Creative Development Activities for Toddlers

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    Art and Diversity

    • Choose an ethnic holiday and create artwork in celebration of the day, such as Cinco de Mayo, Syttende Mai, Kwanzaa, Christmas or Hanukkah. Keep plenty of art supplies around, including Play-doh, coloring books, paints and paper. Also have plenty of old shirts for protecting clothes, especially when painting. Ask toddlers to help make a homemade recipe for Play-doh, allowing them to choose the colors and to mix them in with their hands.

    Music and Percussion

    • Keep a big, colorful basket filled with percussion instruments such as tambourines, maracas, kazoos and a triangle with a handle attached. Let them play as loud and as long as they want, to the rhythm of a favorite song you've taught them or one of their choice. Parade around the room, with everyone making their own music with one of the instruments. Encourage silliness.

    Make-Believe Box

    • Fill a big wooden box with silly old hats, feather boas, purses, fairy dresses, masks and whatever else you think your toddlers will appreciate for make believe. Allow the children to be naturally drawn to these materials and to experiment with them after you've shown them where the box is and what's in it.

    Nature Walks

    • Nature is a wonderful inspiration for artistic expression. Give toddlers a little paper bag to carry with them as you go on a nature walk. Walk slowly and stop from time to time, allowing them to notice interesting rocks, flowers, leaves and insects. Tell them they can put a few of these things (not insects, though) in their bag, and when you return home or to the classroom, let them glue the objects to a piece of colored construction paper.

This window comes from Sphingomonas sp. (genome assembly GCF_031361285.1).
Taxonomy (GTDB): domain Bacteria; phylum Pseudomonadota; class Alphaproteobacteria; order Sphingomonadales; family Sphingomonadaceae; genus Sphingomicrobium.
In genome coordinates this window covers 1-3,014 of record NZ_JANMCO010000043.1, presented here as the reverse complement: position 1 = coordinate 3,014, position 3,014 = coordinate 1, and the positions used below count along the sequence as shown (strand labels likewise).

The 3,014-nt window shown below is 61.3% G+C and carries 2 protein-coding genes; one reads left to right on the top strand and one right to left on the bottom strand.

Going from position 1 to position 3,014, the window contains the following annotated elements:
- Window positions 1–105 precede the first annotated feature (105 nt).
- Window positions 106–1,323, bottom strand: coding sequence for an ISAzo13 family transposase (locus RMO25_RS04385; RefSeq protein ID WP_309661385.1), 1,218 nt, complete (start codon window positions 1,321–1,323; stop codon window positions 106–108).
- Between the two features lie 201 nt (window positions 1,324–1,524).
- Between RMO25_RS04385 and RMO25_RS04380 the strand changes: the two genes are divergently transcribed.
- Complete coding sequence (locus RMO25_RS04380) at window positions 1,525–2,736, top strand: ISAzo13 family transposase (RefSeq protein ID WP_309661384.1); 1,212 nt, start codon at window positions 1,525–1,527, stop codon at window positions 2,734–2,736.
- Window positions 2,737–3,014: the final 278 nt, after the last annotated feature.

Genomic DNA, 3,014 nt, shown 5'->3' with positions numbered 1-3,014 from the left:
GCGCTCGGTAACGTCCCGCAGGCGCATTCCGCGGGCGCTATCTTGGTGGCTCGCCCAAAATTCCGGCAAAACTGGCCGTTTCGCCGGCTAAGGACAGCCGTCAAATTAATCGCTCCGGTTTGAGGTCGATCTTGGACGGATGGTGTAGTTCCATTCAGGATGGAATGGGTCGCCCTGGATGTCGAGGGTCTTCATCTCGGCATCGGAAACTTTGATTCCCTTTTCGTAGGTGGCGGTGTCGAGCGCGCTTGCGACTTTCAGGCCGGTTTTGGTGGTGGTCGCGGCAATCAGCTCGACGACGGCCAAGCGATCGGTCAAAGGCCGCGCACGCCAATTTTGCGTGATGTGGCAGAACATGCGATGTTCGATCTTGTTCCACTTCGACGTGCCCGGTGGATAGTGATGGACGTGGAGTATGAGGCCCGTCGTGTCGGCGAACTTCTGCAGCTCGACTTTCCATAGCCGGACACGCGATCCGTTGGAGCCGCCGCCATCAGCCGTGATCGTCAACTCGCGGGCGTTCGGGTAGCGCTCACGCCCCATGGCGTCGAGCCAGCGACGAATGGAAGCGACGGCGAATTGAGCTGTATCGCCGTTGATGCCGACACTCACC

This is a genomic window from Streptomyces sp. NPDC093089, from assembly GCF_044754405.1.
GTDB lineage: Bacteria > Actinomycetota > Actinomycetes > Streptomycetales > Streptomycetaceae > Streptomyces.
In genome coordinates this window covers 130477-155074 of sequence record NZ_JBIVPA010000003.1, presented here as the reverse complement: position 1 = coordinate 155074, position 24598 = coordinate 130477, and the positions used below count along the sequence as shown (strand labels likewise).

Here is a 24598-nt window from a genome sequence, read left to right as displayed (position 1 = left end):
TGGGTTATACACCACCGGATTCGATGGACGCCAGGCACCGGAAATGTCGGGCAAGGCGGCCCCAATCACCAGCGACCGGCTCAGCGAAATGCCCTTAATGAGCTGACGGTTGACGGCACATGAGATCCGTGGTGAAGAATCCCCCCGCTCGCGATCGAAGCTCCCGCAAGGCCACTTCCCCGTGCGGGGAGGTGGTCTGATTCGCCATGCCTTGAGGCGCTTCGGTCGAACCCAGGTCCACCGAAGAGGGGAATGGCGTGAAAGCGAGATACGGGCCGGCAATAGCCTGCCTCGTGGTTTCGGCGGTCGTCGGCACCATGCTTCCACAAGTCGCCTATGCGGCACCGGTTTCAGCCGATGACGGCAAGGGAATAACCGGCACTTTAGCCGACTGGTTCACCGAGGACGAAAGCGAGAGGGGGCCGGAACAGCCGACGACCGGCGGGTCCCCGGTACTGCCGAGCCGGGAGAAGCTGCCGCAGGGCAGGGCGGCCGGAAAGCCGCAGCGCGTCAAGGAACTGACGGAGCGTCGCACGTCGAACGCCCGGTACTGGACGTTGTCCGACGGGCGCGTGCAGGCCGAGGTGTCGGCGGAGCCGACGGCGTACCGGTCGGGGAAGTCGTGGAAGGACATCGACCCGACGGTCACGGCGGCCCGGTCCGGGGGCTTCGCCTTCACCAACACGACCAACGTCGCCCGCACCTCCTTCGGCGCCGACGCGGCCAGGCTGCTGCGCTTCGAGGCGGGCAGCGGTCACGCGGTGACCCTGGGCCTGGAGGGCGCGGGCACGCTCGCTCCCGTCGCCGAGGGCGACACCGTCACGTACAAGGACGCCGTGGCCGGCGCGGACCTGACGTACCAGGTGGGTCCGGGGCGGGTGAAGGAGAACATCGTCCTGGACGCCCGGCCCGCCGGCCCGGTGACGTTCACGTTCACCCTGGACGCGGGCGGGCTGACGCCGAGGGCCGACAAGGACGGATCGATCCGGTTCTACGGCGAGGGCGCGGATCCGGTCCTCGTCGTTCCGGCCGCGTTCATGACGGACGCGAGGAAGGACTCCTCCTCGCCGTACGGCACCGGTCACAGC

Stamping

    • Gather shapes and objects to use for stamping, such as jar lids, blocks, bubble wrap, apples sliced in half or potato slices. Pour some tempura paints (in different colors) into separate shallow bowls. Press some large sponges into the tempura paint, allowing them to soak it up, one sponge for each color. Then turn them over, paint side up. Explain to the toddlers that they can press the objects onto the paint-soaked sponge, and then press that object to their paper. Demonstrate it first. Show them how you've made an impression of an object on paper.

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